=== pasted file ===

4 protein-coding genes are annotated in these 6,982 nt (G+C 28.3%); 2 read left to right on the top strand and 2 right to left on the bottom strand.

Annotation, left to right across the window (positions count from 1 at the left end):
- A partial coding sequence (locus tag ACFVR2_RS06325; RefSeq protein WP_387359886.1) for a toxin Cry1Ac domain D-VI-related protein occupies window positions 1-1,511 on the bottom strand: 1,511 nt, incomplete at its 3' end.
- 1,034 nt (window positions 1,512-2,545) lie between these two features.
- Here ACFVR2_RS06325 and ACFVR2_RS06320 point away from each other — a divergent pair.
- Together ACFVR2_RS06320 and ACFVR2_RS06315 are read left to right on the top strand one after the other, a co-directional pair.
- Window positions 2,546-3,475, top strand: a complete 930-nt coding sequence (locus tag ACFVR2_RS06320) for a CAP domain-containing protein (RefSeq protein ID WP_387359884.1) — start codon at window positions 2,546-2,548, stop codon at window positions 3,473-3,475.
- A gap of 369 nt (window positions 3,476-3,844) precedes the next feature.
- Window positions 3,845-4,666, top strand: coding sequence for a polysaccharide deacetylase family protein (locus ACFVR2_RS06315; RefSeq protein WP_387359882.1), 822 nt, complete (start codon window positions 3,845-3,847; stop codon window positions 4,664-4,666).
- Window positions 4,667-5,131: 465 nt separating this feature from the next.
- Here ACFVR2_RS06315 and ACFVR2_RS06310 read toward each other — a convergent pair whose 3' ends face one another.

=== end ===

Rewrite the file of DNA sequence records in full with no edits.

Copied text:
4 protein-coding genes are annotated in these 6,982 nt (G+C 28.3%); 2 read left to right on the top strand and 2 right to left on the bottom strand.

Annotation, left to right across the window (positions count from 1 at the left end):
- A partial coding sequence (locus tag ACFVR2_RS06325; RefSeq protein WP_387359886.1) for a toxin Cry1Ac domain D-VI-related protein occupies window positions 1-1,511 on the bottom strand: 1,511 nt, incomplete at its 3' end.
- 1,034 nt (window positions 1,512-2,545) lie between these two features.
- Here ACFVR2_RS06325 and ACFVR2_RS06320 point away from each other — a divergent pair.
- Together ACFVR2_RS06320 and ACFVR2_RS06315 are read left to right on the top strand one after the other, a co-directional pair.
- Window positions 2,546-3,475, top strand: a complete 930-nt coding sequence (locus tag ACFVR2_RS06320) for a CAP domain-containing protein (RefSeq protein ID WP_387359884.1) — start codon at window positions 2,546-2,548, stop codon at window positions 3,473-3,475.
- A gap of 369 nt (window positions 3,476-3,844) precedes the next feature.
- Window positions 3,845-4,666, top strand: coding sequence for a polysaccharide deacetylase family protein (locus ACFVR2_RS06315; RefSeq protein WP_387359882.1), 822 nt, complete (start codon window positions 3,845-3,847; stop codon window positions 4,664-4,666).
- Window positions 4,667-5,131: 465 nt separating this feature from the next.
- Here ACFVR2_RS06315 and ACFVR2_RS06310 read toward each other — a convergent pair whose 3' ends face one another.